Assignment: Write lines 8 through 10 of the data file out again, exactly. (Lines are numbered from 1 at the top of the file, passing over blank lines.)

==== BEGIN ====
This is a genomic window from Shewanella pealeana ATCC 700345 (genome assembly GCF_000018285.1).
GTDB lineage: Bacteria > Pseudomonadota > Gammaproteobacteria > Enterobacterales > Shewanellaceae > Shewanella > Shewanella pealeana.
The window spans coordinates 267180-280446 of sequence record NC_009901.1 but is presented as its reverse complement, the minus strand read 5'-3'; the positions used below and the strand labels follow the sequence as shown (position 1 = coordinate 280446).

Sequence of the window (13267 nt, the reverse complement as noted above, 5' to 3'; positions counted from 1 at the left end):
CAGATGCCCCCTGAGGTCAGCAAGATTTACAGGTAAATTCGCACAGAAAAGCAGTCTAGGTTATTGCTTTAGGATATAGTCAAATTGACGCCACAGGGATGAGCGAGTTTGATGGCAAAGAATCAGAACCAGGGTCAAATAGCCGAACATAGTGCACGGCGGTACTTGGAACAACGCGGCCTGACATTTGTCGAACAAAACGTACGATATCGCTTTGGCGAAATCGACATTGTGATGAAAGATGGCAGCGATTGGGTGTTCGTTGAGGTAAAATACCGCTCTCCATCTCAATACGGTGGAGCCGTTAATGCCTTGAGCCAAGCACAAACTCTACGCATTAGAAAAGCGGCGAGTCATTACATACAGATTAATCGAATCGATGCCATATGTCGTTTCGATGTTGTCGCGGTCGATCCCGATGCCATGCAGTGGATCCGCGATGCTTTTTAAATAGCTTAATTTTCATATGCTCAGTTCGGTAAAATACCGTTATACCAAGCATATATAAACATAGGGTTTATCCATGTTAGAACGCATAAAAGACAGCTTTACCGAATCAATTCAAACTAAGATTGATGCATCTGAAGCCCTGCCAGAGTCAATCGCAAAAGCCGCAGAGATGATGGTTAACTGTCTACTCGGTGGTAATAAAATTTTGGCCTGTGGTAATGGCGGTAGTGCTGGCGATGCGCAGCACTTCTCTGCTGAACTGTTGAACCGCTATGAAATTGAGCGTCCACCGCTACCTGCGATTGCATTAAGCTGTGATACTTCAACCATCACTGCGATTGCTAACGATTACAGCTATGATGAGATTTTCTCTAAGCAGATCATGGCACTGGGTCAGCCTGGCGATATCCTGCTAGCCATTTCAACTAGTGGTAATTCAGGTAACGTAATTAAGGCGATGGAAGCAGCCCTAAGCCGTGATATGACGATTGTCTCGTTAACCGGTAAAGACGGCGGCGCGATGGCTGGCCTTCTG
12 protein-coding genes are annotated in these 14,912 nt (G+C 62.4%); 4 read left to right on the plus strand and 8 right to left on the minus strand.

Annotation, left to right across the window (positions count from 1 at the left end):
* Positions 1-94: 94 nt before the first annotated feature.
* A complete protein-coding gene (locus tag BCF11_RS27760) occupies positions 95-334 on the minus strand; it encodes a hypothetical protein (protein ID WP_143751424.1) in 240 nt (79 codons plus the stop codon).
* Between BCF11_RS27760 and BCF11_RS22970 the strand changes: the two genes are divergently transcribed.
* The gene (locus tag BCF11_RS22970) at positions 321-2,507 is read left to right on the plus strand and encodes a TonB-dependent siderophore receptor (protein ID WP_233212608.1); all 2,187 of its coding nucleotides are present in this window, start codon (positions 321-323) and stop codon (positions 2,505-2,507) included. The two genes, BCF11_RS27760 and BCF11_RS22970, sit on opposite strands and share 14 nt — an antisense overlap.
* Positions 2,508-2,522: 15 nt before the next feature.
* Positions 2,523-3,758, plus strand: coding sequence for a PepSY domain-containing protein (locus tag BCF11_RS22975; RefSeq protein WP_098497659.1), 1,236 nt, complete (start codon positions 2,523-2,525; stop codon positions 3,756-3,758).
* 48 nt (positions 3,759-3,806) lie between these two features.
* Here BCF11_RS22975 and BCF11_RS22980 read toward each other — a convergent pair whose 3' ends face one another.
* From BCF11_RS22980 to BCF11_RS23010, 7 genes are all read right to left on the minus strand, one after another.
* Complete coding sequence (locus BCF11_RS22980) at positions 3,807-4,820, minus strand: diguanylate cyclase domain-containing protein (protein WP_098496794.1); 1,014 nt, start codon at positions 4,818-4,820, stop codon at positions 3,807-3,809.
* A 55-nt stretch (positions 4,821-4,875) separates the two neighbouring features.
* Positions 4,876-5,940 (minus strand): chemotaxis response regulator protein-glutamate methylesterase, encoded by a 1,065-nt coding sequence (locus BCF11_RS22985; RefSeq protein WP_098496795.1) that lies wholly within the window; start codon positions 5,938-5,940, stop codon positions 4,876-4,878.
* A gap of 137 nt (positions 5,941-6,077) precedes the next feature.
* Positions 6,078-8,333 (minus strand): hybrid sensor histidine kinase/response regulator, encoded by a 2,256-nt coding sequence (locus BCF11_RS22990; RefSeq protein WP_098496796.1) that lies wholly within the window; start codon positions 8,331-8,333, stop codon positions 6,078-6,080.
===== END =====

* Positions 1-94: 94 nt before the first annotated feature.
* A complete protein-coding gene (locus tag BCF11_RS27760) occupies positions 95-334 on the minus strand; it encodes a hypothetical protein (protein ID WP_143751424.1) in 240 nt (79 codons plus the stop codon).
* Between BCF11_RS27760 and BCF11_RS22970 the strand changes: the two genes are divergently transcribed.